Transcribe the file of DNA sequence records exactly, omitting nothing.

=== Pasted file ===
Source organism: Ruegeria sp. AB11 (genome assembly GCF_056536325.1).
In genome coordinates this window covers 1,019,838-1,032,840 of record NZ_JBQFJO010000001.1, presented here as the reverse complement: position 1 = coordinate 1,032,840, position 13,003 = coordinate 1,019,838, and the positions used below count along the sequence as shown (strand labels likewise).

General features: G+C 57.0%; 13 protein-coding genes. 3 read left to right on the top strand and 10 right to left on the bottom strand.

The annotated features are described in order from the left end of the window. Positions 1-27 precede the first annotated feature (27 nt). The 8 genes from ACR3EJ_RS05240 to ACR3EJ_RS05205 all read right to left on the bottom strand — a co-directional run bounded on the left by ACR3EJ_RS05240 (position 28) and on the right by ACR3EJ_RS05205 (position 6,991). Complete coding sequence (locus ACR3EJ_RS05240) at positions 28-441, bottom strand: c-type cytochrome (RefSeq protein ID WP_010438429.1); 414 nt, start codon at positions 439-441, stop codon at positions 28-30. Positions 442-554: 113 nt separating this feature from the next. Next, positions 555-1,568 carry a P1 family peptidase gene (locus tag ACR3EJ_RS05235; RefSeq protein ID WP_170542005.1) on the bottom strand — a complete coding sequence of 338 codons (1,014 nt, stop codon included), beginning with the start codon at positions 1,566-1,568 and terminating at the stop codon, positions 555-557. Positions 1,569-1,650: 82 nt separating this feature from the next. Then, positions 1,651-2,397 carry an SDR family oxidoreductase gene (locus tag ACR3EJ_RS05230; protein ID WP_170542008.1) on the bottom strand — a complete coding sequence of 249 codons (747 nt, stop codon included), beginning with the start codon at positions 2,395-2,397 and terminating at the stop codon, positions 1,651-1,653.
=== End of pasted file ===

Source organism: Ruegeria sp. AB11 (genome assembly GCF_056536325.1).
In genome coordinates this window covers 1,019,838-1,032,840 of record NZ_JBQFJO010000001.1, presented here as the reverse complement: position 1 = coordinate 1,032,840, position 13,003 = coordinate 1,019,838, and the positions used below count along the sequence as shown (strand labels likewise).

General features: G+C 57.0%; 13 protein-coding genes. 3 read left to right on the top strand and 10 right to left on the bottom strand.

The annotated features are described in order from the left end of the window. Positions 1-27 precede the first annotated feature (27 nt). The 8 genes from ACR3EJ_RS05240 to ACR3EJ_RS05205 all read right to left on the bottom strand — a co-directional run bounded on the left by ACR3EJ_RS05240 (position 28) and on the right by ACR3EJ_RS05205 (position 6,991). Complete coding sequence (locus ACR3EJ_RS05240) at positions 28-441, bottom strand: c-type cytochrome (RefSeq protein ID WP_010438429.1); 414 nt, start codon at positions 439-441, stop codon at positions 28-30. Positions 442-554: 113 nt separating this feature from the next. Next, positions 555-1,568 carry a P1 family peptidase gene (locus tag ACR3EJ_RS05235; RefSeq protein ID WP_170542005.1) on the bottom strand — a complete coding sequence of 338 codons (1,014 nt, stop codon included), beginning with the start codon at positions 1,566-1,568 and terminating at the stop codon, positions 555-557. Positions 1,569-1,650: 82 nt separating this feature from the next. Then, positions 1,651-2,397 carry an SDR family oxidoreductase gene (locus tag ACR3EJ_RS05230; protein ID WP_170542008.1) on the bottom strand — a complete coding sequence of 249 codons (747 nt, stop codon included), beginning with the start codon at positions 2,395-2,397 and terminating at the stop codon, positions 1,651-1,653.